How to Catch Big Bass with Improved Finesse

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If you watched BASSFest on TV or were fortunate enough to make out for the event on Kentucky Lake, you probably heard a bit about Brett Hite. Namely he finished third with 91 pounds, 9 ounces for 4 days of bass fishing on deep river ledges. What many found out was he caught all 91 pounds of bass on a spinning rod. And he is proving that finesse fishing can catch bigger bass.

Anglers like Brett Hite, Brent Ehrler, Justin Lucas and David Dudley have used finesse fishing tactics to put not just more bass but bigger bass in the boat to win major professional bass fishing tournaments. And it’s interesting to see how finesse has changed in the last few years and the advantages and tips you can pick up to make it work more for you in your own fishing.

Here are 5 things to consider for fishing with finesse gear in today’s bass fishing:

  • The 2 out of 3 rigs
  • Upsize your gear
  • Light wire better
  • Playing bigger bass
  • Neko rig magic




Brett Hite has used a drop shot rig and a Neko rig on his finesse gear for the last decade with incredible success. While he acknowledges the power of the third popular finesse presentation, a shaky head, he doesn’t use one much if at all in competition.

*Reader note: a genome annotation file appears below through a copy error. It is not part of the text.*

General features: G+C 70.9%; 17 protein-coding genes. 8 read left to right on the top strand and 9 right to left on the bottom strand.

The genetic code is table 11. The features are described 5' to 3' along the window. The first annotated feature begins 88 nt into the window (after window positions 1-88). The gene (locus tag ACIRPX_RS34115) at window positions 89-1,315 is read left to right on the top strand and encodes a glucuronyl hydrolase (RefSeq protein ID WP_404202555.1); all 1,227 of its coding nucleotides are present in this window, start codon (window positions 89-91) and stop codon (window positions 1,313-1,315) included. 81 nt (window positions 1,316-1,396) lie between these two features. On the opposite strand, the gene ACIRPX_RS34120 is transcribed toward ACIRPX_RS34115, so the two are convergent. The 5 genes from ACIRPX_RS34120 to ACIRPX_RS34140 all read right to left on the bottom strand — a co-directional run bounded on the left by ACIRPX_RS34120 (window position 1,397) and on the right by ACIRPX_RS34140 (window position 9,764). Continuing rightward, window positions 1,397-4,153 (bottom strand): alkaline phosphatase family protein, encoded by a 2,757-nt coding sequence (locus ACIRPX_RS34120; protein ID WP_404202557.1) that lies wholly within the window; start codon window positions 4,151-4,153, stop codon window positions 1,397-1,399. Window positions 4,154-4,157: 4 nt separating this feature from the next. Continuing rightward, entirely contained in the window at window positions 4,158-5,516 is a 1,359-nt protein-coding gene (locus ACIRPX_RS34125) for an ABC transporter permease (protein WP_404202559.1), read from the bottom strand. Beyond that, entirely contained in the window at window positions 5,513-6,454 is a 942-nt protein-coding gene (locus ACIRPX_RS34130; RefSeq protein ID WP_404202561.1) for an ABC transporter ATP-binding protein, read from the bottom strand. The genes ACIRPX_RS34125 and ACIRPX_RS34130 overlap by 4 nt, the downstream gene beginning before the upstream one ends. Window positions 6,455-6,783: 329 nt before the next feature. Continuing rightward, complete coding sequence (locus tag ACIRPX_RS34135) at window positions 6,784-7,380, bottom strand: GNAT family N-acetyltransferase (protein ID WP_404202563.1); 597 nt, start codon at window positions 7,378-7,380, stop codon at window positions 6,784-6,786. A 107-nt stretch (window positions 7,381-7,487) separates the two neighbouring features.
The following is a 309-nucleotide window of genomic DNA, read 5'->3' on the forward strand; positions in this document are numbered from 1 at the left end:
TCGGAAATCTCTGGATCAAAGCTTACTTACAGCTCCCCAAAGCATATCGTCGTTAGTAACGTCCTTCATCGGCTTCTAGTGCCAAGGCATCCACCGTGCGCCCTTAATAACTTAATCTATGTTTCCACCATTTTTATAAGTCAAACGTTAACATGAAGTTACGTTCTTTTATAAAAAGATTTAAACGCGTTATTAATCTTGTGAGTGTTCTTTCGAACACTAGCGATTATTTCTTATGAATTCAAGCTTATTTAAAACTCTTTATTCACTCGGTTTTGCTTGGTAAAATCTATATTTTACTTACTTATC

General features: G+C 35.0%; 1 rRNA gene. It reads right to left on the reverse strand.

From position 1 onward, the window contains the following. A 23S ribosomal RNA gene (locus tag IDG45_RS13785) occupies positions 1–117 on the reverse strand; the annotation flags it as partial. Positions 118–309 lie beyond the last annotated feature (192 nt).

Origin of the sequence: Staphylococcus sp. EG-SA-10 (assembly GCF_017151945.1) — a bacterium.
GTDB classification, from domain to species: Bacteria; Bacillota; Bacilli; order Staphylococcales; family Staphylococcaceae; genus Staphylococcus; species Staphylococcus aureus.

“The drop shot and Neko rigs are my staples in finesse fishing,” Hite said. “I’m not really a shaky head guy, but those are the three main techniques guys think about for finesse.”

The drop shot has proven itself as one of the best pure fish catchers ever invented. When all other presentations fail, it seems that one still produces. From water 1 foot deep to 60 feet deep.  Hite finished 7th at the 2015 Bassmaster Classic on Lake Hartwell by catching bass from the frigid waters as deep as 50 feet on a drop shot. At Kentucky Lake he was plying 20-foot ledges on the main river and producing bigger catches than competitors fishing literally feet from him.

“I fish a drop shot vertical a lot, but I cast it a lot as well,” he said. “It has become one of the best bed fishing baits you can use. You can fish grass lines, pitch it around bushes, fish it effectively in one foot or 50 feet.

When Hite fishes a drop shot around grass he uses brighter colors for contrast so the bass can find it easier. But when he’s fishing open water, he sticks with more translucent and natural colors.